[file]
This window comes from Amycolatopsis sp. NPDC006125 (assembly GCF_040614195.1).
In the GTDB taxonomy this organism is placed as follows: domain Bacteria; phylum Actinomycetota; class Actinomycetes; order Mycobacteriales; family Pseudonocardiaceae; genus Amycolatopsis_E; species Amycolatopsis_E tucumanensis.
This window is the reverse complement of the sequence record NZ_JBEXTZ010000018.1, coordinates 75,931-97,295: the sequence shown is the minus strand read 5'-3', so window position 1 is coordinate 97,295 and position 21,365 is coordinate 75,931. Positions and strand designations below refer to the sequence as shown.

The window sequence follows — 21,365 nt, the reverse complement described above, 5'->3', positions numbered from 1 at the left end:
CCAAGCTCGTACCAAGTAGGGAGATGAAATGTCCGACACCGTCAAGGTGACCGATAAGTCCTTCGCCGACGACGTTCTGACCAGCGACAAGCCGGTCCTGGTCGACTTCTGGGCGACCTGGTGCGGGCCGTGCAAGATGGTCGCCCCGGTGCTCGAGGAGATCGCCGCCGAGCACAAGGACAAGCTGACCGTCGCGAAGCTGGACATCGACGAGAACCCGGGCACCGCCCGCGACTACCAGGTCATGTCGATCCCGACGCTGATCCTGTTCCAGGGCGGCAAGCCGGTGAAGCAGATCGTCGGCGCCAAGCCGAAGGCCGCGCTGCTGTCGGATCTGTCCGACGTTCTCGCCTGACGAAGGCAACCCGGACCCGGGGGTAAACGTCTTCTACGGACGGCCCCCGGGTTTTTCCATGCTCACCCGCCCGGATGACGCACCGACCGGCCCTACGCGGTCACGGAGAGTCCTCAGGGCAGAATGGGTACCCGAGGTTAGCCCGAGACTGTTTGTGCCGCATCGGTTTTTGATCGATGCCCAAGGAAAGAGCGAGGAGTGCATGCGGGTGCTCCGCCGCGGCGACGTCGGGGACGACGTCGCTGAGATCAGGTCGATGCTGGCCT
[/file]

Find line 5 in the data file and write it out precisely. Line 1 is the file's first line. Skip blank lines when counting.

CCAAGCTCGTACCAAGTAGGGAGATGAAATGTCCGACACCGTCAAGGTGACCGATAAGTCCTTCGCCGACGACGTTCTGACCAGCGACAAGCCGGTCCTGGTCGACTTCTGGGCGACCTGGTGCGGGCCGTGCAAGATGGTCGCCCCGGTGCTCGAGGAGATCGCCGCCGAGCACAAGGACAAGCTGACCGTCGCGAAGCTGGACATCGACGAGAACCCGGGCACCGCCCGCGACTACCAGGTCATGTCGATCCCGACGCTGATCCTGTTCCAGGGCGGCAAGCCGGTGAAGCAGATCGTCGGCGCCAAGCCGAAGGCCGCGCTGCTGTCGGATCTGTCCGACGTTCTCGCCTGACGAAGGCAACCCGGACCCGGGGGTAAACGTCTTCTACGGACGGCCCCCGGGTTTTTCCATGCTCACCCGCCCGGATGACGCACCGACCGGCCCTACGCGGTCACGGAGAGTCCTCAGGGCAGAATGGGTACCCGAGGTTAGCCCGAGACTGTTTGTGCCGCATCGGTTTTTGATCGATGCCCAAGGAAAGAGCGAGGAGTGCATGCGGGTGCTCCGCCGCGGCGACGTCGGGGACGACGTCGCTGAGATCAGGTCGATGCTGGCCT